Raghatate (2012) concluded that addition of plastic pieces will affect the compressive strength of concrete. They compared a 0.2%, 0.4%, 0.6%, 0.8% and 1.0% replacement ratio with a reference concrete, for the 1% plastic replacement, the reduction of compressive strength 28 days after casting was found to be approximately 20%.

Albano et al. (2009) reported a similar trend, they used PET particles that are irregularly shaped, in the size of 2.6mm and 11.4mm to replacement 10% and 20% of sand with water cement ratios of 0.50 and 0.60 for all test mixtures. The result indicated that higher the replacement ratio, lower the compressive strength.

Cordoba et al. (2013) concluded that 1.5mm of PET plastic flake is the optimal size when 2.5% of the fine aggregates are replaced by volume. They used 0.5mm, 1.5mm and 3mm PET plastic flake for 1%, 2.5% and 5% replacement volume. They also found that the concentration of PET flakes and the curing time is two important factors toward the compressive strength value. When smaller PET particle sizes are used at lower concentrations, compressive strength of concrete increase, this is confirmed by Scanning electron microscopy (Sharma and Bansal, 2016).

Yang et al. also have similar findings in their self-compacting concrete. They found an increase of compressive strength when the replacement ratio is below 20%, higher replacement ratio still resulted in a decrease in compressive strength.  According to the authors, this is because of their source of plastic are from industrial waste plastic floorboards and car bumpers, they could have been harder then the plastic other researcher used in their studies.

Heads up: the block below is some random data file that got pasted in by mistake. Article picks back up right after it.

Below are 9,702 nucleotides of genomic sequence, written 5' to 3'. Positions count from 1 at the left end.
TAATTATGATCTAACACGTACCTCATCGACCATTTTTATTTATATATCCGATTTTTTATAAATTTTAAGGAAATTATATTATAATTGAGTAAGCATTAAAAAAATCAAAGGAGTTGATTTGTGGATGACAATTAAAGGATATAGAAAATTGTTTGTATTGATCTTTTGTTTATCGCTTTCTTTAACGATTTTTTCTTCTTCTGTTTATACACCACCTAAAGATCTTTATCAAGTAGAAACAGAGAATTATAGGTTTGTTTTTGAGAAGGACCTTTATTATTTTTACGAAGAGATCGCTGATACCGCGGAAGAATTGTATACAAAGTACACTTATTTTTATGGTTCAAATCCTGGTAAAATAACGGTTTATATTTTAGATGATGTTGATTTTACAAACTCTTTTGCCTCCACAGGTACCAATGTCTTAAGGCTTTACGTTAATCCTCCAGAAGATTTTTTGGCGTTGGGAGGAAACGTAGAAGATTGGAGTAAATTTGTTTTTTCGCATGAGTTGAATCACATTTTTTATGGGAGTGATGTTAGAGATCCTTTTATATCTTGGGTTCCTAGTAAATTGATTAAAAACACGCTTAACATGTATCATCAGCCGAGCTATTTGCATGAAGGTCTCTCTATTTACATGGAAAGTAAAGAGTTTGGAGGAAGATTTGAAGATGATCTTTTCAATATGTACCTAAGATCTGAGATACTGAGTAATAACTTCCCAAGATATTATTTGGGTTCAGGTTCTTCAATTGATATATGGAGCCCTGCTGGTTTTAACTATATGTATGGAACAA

Tensile strength

It is difficult to measure tensile strength of concrete directly, a split tensile test is therefore a good indirect method to determine the tensile strength of concrete.

The partial replacement of natural aggregates with recycled plastic are expected to affect the tensile properties of concrete (Anggraini et al., 2018).

Ruiz-Herrero et al. (2016) reported a reduction in splitting strength of PVC mixed concrete when the replacement level is 2.5% to 20%.

  Saikia and Brito (2014) concluded that split tensile strength have a negative relationship with content of PET particles, higher the replacement of sand, lower the split tensile strength. The smooth surface of PET particles makes it possible for free water to appear at the surface of the aggregate, making the bonding between aggregate and cement paste weaker. These results confirmed the conclusions of Rahmani et al. (2013). They concluded that the smooth surface texture of PET particles will cause a negative effect to the tensile strength due to an increase of surface area.

Albano et al. (2009) reported that with higher replacement percentage, higher the tensile strength lost. The same effect occurred in replacement of larger size particles. They concluded the effect due to an increase in air voids within the concrete. Frigione (2010) confirmed this by replacing only 5% by volume of sand with a fine PET plastic, the loss in tensile strength was only recorded to be 2%.


In the literature, it was found that the addition of waste plastic in concrete will result in decrease of workability, compressive strength and tensile strength. However, with proper understanding and preparation of plastic particle, the negative effect can be reduced significantly.